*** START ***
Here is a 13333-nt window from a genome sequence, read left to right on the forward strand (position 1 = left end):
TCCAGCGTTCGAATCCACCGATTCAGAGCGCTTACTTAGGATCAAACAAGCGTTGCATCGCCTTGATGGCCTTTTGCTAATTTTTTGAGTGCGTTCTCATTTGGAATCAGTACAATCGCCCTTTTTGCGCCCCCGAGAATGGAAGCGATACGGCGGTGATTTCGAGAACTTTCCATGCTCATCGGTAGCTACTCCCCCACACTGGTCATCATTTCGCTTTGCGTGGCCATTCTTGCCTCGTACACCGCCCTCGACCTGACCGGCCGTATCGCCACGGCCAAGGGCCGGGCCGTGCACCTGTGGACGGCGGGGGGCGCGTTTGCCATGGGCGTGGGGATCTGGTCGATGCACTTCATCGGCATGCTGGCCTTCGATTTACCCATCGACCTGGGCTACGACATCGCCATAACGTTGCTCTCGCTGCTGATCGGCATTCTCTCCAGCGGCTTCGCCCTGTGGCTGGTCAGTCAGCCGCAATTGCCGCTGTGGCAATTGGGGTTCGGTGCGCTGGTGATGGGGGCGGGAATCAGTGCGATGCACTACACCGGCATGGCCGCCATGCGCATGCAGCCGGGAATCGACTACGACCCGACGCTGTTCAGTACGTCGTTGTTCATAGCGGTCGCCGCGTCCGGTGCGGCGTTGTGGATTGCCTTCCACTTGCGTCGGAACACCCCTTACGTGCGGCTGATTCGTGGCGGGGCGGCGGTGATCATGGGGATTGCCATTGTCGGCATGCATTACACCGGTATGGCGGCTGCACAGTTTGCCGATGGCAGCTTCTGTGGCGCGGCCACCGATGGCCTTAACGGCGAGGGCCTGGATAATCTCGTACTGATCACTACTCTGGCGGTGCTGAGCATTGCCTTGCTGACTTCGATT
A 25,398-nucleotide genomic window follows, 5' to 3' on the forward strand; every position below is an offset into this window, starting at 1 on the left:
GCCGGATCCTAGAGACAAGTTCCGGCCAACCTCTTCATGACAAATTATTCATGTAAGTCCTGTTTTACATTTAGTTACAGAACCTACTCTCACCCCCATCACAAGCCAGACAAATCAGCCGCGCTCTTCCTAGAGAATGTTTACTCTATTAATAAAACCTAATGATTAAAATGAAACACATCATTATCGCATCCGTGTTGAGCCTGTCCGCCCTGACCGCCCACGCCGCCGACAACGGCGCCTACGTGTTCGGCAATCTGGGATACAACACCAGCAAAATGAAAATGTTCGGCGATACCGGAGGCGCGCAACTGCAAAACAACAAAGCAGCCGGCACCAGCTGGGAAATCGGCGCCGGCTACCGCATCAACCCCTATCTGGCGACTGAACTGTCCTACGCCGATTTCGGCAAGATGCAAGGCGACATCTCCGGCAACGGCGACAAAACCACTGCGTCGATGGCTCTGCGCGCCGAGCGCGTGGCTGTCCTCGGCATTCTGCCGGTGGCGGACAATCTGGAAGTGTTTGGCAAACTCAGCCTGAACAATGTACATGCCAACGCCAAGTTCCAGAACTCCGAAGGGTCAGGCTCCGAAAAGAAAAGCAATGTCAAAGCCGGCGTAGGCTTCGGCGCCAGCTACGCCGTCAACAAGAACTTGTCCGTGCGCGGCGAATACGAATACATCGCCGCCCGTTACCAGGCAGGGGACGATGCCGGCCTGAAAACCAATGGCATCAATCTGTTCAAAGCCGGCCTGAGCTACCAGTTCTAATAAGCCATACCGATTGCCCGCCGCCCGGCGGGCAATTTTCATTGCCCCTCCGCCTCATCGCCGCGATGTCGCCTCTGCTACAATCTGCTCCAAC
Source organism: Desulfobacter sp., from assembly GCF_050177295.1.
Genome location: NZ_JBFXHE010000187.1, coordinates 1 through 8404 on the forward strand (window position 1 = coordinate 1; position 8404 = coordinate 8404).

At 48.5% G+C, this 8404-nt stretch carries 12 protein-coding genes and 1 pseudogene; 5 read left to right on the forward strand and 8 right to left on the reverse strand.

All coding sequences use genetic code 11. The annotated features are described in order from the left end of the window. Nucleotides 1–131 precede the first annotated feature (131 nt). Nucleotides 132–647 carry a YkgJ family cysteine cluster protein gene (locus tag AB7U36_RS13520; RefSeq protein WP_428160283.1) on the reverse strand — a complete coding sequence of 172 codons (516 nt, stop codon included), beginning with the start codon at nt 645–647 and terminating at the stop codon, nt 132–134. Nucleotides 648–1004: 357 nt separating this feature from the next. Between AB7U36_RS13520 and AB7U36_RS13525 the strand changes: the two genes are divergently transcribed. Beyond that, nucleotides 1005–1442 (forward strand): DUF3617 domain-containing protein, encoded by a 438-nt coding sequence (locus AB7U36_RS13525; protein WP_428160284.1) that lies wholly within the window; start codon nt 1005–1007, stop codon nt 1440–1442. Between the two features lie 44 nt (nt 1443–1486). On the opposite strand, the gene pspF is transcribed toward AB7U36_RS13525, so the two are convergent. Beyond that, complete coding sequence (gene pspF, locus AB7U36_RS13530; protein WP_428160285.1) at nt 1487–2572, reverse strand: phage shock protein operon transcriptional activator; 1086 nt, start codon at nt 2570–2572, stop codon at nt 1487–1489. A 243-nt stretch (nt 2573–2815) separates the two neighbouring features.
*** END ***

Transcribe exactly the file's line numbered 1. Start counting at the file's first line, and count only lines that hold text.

Here is a 13333-nt window from a genome sequence, read left to right on the forward strand (position 1 = left end):